In this episode, Drs. Darrell L. Bock and Gerald McDermott discuss empowering leaders with speech impediments.
McDermott’s book Famous Stutterers
Moses’s case of stuttering
Aristotle’s and Demosthenes’s cases of stuttering
Joshua Chamberlain’s case of stuttering
King George’s case of stuttering
McDermott’s own experience of stuttering
Cause of and cure for stuttering
Marilyn Monroe’s and Annie Glenn’s cases of stuttering
Darrell Bock: Welcome to The Table, where we discuss issues of God and culture. My name is Darrell Bock, executive director for cultural engagement at the Hendricks Center at Dallas Theological Seminary. And my guest is Gerald McDermott, who teaches at Beeson Divinity School. And I’m going to let you lay out your official title and tell us a little bit about the book that we’re going to be talking about.
Gerald McDermott: Sure, Darrell. Thank you very much for having me on. I am the Anglican chair of divinity at Beeson Divinity School. I run the Institute for Anglican Studies here. We train Beeson students for the ministry and various types of ministry and the Anglican Communion, which is a worldwide communion. And I also teach courses on Jonathan Edwards, theology of world religions. And these are all areas in which I have written books and do a lot of lecturing.
So the book that you have graciously agreed to talk with me about is called Famous Stutterers. And the subtitle is Twelve Inspiring People Who Achieved Great Things while Struggling with an Impediment. And I’m going to hold this.
Darrell Bock: Okay, very good. We can see that. Very interesting. I’m almost hesitant to speak now that you’ve mentioned the topic.
But let me ask you one question about your Beeson situation and then we’ll turn to the book. Are there other chairs of other denominations at Beeson or are you the first and only? How does that work?
Gerald McDermott: There is a Presbyterian chair. I mean, Beeson – and I love this about Beeson – it’s interdenominational. Timothy George, the founding dean, is a Baptist. And we have other Baptist professors. But we have Presbyterian professors, we have two Lutheran professors. We have actually seven Anglican professors. And we have one or two other denominations represented. But we are all orthodox, thank God. We are all on the same page in terms of great tradition, Christianity. We are all classically evangelical and thus on the Protestant side of things. Although of course Anglicans – you know, some Anglicans say we’re in the via media, way in the middle.
Darrell Bock: Yeah, the demilitarized zone, huh?
Gerald McDermott: The demilitarized zone. The best of the Catholic worship tradition and the best of the Protestant preaching tradition. [Laughter]
Darrell Bock: Well, I didn’t realize there were other chairs of other denominations there. That’s actually why I asked. Because you’re in an interesting location there in Birmingham. It’s a beautiful campus.
Gerald McDermott: Yes.
Darrell Bock: Interesting. Okay, well, I learned something. I appreciate that.
Well, let’s talk about your topic. You say you’ve got 12. Now that sounds like an apostolic group or something.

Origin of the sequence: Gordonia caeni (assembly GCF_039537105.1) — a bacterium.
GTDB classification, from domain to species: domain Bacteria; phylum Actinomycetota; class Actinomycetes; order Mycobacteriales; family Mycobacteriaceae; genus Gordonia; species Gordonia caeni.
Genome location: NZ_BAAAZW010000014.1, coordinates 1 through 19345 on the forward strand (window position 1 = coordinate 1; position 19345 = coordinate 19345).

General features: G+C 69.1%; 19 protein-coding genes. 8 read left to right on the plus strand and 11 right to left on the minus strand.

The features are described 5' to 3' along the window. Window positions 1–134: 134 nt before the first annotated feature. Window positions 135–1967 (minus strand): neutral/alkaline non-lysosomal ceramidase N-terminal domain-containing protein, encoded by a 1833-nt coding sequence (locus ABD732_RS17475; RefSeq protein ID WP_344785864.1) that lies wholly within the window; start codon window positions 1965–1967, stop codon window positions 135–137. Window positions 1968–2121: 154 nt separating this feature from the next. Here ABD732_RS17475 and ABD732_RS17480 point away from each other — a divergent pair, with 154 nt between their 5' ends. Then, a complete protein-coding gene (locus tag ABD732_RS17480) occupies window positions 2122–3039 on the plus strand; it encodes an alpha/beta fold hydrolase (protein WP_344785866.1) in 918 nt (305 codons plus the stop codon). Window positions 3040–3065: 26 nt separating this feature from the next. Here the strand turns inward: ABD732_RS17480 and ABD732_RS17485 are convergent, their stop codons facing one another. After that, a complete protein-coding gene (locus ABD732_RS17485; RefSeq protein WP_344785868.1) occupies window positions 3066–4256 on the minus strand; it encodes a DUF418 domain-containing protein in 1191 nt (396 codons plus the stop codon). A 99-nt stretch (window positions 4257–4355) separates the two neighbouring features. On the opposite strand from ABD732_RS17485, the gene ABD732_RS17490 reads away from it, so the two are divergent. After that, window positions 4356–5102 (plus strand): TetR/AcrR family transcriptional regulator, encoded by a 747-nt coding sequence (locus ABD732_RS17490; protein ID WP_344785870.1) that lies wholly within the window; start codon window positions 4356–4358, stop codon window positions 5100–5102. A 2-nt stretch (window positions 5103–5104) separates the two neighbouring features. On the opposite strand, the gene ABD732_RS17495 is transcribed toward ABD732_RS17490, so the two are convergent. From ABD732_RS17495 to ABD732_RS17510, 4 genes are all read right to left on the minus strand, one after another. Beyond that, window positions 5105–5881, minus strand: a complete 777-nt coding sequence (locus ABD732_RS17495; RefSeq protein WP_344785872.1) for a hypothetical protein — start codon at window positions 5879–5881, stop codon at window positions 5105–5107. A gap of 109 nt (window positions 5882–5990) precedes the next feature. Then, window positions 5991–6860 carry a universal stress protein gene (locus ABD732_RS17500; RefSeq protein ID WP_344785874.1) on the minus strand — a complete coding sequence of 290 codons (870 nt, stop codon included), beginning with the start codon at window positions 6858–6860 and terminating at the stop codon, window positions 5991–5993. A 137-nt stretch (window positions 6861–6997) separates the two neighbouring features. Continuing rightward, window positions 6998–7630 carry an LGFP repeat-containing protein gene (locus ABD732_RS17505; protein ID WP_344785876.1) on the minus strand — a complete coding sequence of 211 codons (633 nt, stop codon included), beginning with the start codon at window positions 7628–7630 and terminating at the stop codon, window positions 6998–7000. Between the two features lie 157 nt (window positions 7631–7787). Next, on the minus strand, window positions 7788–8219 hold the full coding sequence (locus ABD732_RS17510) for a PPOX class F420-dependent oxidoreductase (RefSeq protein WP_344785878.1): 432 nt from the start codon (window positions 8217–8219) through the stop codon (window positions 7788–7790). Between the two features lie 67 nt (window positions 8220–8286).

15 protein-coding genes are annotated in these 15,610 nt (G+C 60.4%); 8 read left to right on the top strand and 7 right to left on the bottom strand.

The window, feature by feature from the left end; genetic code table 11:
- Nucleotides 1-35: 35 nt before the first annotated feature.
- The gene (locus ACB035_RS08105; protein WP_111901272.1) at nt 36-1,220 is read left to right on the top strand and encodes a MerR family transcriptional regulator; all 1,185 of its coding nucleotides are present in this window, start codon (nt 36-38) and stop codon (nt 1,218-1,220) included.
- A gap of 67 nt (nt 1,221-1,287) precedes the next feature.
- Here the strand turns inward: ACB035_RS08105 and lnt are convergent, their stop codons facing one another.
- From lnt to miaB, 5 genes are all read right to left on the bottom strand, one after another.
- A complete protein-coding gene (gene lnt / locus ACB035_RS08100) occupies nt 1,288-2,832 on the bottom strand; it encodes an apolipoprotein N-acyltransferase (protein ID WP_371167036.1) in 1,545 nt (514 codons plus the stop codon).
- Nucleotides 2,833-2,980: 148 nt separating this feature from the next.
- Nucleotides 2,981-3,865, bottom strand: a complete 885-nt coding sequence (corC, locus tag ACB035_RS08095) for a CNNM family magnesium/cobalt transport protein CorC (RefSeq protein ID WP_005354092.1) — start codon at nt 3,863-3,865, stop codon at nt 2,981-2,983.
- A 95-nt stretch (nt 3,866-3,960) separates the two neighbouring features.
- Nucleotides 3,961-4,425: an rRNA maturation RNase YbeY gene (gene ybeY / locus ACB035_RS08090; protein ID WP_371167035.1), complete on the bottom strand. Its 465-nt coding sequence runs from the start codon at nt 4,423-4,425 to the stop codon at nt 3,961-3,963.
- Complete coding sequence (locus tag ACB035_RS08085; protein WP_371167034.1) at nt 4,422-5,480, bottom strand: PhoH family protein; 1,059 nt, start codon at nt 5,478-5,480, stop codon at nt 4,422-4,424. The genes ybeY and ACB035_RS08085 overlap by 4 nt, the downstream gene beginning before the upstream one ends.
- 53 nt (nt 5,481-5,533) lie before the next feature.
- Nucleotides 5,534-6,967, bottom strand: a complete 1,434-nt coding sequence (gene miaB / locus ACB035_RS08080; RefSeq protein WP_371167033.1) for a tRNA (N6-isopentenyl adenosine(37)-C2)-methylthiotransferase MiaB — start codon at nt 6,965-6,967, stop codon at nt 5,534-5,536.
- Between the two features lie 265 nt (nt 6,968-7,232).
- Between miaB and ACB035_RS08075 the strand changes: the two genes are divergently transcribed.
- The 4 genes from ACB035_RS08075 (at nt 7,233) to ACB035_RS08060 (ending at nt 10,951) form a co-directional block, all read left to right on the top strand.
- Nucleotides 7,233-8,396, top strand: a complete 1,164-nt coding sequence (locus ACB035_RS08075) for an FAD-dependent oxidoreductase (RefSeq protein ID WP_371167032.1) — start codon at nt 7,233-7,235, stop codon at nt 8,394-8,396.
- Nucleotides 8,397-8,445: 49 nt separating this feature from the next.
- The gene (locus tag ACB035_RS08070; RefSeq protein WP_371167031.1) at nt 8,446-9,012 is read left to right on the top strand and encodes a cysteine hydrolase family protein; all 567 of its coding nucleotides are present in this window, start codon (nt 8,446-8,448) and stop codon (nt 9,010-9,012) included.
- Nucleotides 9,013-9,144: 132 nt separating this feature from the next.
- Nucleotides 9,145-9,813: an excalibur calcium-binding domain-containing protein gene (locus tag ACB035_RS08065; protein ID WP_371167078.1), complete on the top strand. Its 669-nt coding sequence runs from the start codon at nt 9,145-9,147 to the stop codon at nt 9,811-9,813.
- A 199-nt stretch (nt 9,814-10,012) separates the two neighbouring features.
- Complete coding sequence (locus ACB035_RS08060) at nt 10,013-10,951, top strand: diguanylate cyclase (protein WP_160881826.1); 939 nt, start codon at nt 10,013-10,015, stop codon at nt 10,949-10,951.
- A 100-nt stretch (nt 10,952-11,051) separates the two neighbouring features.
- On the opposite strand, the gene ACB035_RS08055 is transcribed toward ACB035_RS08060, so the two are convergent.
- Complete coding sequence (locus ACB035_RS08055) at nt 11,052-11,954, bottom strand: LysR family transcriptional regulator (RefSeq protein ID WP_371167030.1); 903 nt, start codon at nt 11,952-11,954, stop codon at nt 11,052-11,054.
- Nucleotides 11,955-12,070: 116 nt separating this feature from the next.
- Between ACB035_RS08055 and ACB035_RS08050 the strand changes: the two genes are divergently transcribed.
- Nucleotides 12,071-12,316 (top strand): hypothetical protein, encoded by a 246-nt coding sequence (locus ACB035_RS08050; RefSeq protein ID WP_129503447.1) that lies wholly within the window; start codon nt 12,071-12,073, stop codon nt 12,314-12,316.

Gerald McDermott: I did have that thought kind of in mind when I settled on 12 instead of 11 or 13. From Moses to Marilyn Monroe.
Darrell Bock: Are you kidding me? [Laughter]
Gerald McDermott: I’m not kidding. So here’s the list of the 12. And all but one are stutterers. And I’ll explain why in just a second.
Moses, and then Aristotle. So I have a chapter on each. So Moses, Aristotle. Demosthenes, and the title of that is The Stutterer who Wasn’t. But he is probably the most famous stutter in history. You know the famous story of his trying to cure his stuttering by putting pebbles in his mouth at the seaside and trying to speak with the pebbles.
Joshua Chamberlain – so I jump up to the 19th century. The hero – of course it depends on what part of the country I’m in whether I use the word hero – of the Battle of Gettysburg. And he was the star of the book The Killer Angels and the movie Gettysburg. He was a college professor. Volunteered in 1862 to fight for the union. And he led the charge down the hill of Little Round Top, the turning point in the Battle of Gettysburg. And of course the battle was the turning point in the Civil War.
And they had run out of ammunition. And he led a bayonet drive down Little Round Top into about 300 men from Alabama. And anyway, he went on to fight in 20 more battles. Was wounded mortally at Petersburg. The wounds from which he died 50 years later. And anyway, he went on to become the governor of Maine. He went back to become the president of Bowdoin College, from which he had left as a professor. And all the time he was a terrible stutterer.
Then King George VI, the famous stutterer in the movie The King’s Speech, which almost everyone has seen.
Winston Churchill. Few people know the terrible speech impediments he had, one of which was stuttering.
Marilyn Monroe. Peter Brown, the great early church historian. The most famous biographer of St. Augustine. World-class scholar, bad stutterer.
John Stossel, the TV news journalist.
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